Grimshaw Gravels Aquifer Tech Report 1998 part 1
Grimshaw Gravels Aquifer Tech Report 1998 part 2 maps

There are four lobes in the aquifer – each unique and for management purposes can be considered separate units.  Shallow Cardinal Lake and adjacent wetlands are considered part of the aquifer system.

The aquifer is an excellent and reliable source of groundwater.  The average capacity of the aquifer is 1,342 gallons of water per hour per square mile of aquifer (32,208 gallons per day, per square mile).  As the aquifer is approximately 182 square miles, the potential yield is 5.8 million gallons of water per day.

The Earth Sciences Division of PFRA, Regina, developed the report commencing in September 1996, with a Final report issued in April, 1998.

In 1999 the six municipalities agreed to an annual contribution of fifty cents per capita for their residents located within the Aquifer nodes to fund the operation of the committee.  This raised about $3,400 and with financial assistance from PFRA, Alberta Agriculture and Alberta Environment, 200 copies of the report were published.  At this time in 2000, the Committee was incorporated as a non-profit Society to provide legal identity with the six municipalities each having one elected official as a voting member, secretarial support to be provided by the Chairman’s municipality.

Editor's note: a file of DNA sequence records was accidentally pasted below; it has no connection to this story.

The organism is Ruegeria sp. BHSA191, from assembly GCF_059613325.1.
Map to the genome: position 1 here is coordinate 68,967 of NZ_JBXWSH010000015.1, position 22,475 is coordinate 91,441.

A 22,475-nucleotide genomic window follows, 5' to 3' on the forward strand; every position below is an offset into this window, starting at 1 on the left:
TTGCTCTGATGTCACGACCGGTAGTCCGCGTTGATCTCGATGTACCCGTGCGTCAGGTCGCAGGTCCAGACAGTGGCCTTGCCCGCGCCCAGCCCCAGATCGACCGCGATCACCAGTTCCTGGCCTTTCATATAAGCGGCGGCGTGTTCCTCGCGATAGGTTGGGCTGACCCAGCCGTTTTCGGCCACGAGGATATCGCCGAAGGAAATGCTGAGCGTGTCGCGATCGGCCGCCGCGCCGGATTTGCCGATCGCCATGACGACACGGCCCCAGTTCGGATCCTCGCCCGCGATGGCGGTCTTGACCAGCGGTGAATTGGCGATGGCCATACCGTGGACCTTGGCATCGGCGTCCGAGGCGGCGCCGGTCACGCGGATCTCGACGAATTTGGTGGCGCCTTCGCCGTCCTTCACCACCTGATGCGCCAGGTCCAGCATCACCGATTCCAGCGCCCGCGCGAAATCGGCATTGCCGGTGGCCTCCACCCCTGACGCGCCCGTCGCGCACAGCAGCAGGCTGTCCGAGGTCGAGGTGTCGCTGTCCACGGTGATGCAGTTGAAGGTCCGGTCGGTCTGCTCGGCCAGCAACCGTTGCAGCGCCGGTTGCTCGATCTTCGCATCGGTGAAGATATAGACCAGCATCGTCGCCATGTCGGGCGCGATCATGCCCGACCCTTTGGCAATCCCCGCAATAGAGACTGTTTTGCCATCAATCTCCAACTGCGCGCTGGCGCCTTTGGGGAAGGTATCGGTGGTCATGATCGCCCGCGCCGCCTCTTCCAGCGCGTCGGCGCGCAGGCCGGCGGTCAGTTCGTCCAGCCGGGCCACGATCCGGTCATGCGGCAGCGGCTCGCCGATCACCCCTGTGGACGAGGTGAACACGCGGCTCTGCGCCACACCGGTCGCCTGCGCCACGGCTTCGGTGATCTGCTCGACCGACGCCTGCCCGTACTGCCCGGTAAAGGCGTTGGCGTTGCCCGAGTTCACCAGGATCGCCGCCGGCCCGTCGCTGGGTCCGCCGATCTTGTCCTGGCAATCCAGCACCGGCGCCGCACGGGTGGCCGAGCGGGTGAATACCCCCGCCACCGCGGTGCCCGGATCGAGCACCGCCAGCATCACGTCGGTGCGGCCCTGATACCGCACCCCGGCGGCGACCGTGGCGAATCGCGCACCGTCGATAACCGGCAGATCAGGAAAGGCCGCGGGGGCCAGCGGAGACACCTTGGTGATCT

Technical support continues from Alberta Agriculture, Alberta Environment and from municipal staff.

The report identified several areas to consider when developing an aquifer management plan:

  1. Public Participation & Awareness program
  2. Existing Data Base